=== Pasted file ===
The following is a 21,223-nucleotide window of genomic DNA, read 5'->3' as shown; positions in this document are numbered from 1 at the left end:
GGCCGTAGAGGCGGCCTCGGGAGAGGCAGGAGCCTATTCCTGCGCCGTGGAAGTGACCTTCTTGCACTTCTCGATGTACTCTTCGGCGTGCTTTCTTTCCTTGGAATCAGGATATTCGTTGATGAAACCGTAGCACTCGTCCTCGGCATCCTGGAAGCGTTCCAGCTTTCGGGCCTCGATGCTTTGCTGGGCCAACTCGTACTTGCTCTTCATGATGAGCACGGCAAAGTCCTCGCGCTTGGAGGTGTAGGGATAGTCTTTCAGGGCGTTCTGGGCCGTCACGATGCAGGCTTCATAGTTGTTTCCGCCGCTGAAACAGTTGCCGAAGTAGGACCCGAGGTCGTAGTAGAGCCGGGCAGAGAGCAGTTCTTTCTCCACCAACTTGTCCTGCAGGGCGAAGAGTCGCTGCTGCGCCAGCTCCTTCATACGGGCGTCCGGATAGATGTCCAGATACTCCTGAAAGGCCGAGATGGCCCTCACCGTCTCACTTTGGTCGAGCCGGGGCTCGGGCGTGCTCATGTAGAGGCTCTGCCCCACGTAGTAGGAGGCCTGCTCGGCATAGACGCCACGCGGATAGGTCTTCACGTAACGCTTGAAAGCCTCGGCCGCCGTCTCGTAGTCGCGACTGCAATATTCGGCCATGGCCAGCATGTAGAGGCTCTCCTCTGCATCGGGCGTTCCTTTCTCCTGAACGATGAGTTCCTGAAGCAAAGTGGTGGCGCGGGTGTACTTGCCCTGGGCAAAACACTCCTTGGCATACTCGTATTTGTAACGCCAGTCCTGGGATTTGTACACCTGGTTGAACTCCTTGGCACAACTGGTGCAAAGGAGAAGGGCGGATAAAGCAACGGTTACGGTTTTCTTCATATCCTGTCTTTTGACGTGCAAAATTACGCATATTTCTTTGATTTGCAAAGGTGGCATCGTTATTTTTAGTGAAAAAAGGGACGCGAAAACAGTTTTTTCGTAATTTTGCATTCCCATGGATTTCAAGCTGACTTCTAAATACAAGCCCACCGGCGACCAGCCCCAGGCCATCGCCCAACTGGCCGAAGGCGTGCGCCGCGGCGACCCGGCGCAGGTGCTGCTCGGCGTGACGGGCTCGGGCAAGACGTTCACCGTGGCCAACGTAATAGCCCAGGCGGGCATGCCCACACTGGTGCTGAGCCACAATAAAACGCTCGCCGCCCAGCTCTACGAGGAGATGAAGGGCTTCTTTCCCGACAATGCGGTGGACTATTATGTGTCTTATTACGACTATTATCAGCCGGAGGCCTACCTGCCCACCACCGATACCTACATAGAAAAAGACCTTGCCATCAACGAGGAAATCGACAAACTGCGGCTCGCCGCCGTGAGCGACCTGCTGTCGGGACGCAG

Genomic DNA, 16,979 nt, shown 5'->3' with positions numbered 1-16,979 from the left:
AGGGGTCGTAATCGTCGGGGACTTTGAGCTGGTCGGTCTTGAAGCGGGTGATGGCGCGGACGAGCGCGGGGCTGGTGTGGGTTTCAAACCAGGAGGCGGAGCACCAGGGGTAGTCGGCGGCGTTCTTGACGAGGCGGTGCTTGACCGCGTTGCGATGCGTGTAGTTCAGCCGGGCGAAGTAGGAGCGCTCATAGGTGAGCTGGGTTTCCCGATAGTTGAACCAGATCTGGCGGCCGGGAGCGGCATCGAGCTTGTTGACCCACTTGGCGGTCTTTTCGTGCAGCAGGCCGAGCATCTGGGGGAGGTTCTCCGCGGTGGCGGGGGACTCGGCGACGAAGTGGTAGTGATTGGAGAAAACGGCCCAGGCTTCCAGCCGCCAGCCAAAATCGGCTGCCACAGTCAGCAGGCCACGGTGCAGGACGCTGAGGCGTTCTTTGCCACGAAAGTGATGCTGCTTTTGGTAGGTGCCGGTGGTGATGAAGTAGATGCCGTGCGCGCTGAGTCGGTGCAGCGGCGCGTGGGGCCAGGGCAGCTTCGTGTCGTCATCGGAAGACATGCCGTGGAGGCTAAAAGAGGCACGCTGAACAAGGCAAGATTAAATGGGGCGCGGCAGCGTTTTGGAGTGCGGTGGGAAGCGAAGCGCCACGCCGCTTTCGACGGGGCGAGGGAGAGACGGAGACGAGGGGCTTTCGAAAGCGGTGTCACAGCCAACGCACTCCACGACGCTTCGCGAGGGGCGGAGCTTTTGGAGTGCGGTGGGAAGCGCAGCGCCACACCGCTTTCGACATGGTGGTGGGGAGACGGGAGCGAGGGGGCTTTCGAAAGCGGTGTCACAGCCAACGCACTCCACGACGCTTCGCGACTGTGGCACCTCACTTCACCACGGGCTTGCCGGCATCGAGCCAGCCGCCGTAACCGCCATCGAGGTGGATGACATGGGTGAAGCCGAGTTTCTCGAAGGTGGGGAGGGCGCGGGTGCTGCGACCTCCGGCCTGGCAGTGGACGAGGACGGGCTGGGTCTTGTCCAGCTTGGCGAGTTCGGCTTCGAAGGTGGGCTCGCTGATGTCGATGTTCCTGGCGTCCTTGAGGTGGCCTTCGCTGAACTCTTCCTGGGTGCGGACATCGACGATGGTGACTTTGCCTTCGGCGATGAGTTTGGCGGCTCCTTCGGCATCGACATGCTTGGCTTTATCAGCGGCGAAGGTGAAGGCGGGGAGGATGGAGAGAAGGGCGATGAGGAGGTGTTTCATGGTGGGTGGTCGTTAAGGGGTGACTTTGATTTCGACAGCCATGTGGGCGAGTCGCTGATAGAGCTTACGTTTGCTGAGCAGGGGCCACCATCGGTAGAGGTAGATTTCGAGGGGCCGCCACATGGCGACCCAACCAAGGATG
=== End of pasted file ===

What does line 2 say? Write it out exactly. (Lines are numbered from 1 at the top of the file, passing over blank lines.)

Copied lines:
GGCCGTAGAGGCGGCCTCGGGAGAGGCAGGAGCCTATTCCTGCGCCGTGGAAGTGACCTTCTTGCACTTCTCGATGTACTCTTCGGCGTGCTTTCTTTCCTTGGAATCAGGATATTCGTTGATGAAACCGTAGCACTCGTCCTCGGCATCCTGGAAGCGTTCCAGCTTTCGGGCCTCGATGCTTTGCTGGGCCAACTCGTACTTGCTCTTCATGATGAGCACGGCAAAGTCCTCGCGCTTGGAGGTGTAGGGATAGTCTTTCAGGGCGTTCTGGGCCGTCACGATGCAGGCTTCATAGTTGTTTCCGCCGCTGAAACAGTTGCCGAAGTAGGACCCGAGGTCGTAGTAGAGCCGGGCAGAGAGCAGTTCTTTCTCCACCAACTTGTCCTGCAGGGCGAAGAGTCGCTGCTGCGCCAGCTCCTTCATACGGGCGTCCGGATAGATGTCCAGATACTCCTGAAAGGCCGAGATGGCCCTCACCGTCTCACTTTGGTCGAGCCGGGGCTCGGGCGTGCTCATGTAGAGGCTCTGCCCCACGTAGTAGGAGGCCTGCTCGGCATAGACGCCACGCGGATAGGTCTTCACGTAACGCTTGAAAGCCTCGGCCGCCGTCTCGTAGTCGCGACTGCAATATTCGGCCATGGCCAGCATGTAGAGGCTCTCCTCTGCATCGGGCGTTCCTTTCTCCTGAACGATGAGTTCCTGAAGCAAAGTGGTGGCGCGGGTGTACTTGCCCTGGGCAAAACACTCCTTGGCATACTCGTATTTGTAACGCCAGTCCTGGGATTTGTACACCTGGTTGAACTCCTTGGCACAACTGGTGCAAAGGAGAAGGGCGGATAAAGCAACGGTTACGGTTTTCTTCATATCCTGTCTTTTGACGTGCAAAATTACGCATATTTCTTTGATTTGCAAAGGTGGCATCGTTATTTTTAGTGAAAAAAGGGACGCGAAAACAGTTTTTTCGTAATTTTGCATTCCCATGGATTTCAAGCTGACTTCTAAATACAAGCCCACCGGCGACCAGCCCCAGGCCATCGCCCAACTGGCCGAAGGCGTGCGCCGCGGCGACCCGGCGCAGGTGCTGCTCGGCGTGACGGGCTCGGGCAAGACGTTCACCGTGGCCAACGTAATAGCCCAGGCGGGCATGCCCACACTGGTGCTGAGCCACAATAAAACGCTCGCCGCCCAGCTCTACGAGGAGATGAAGGGCTTCTTTCCCGACAATGCGGTGGACTATTATGTGTCTTATTACGACTATTATCAGCCGGAGGCCTACCTGCCCACCACCGATACCTACATAGAAAAAGACCTTGCCATCAACGAGGAAATCGACAAACTGCGGCTCGCCGCCGTGAGCGACCTGCTGTCGGGACGCAG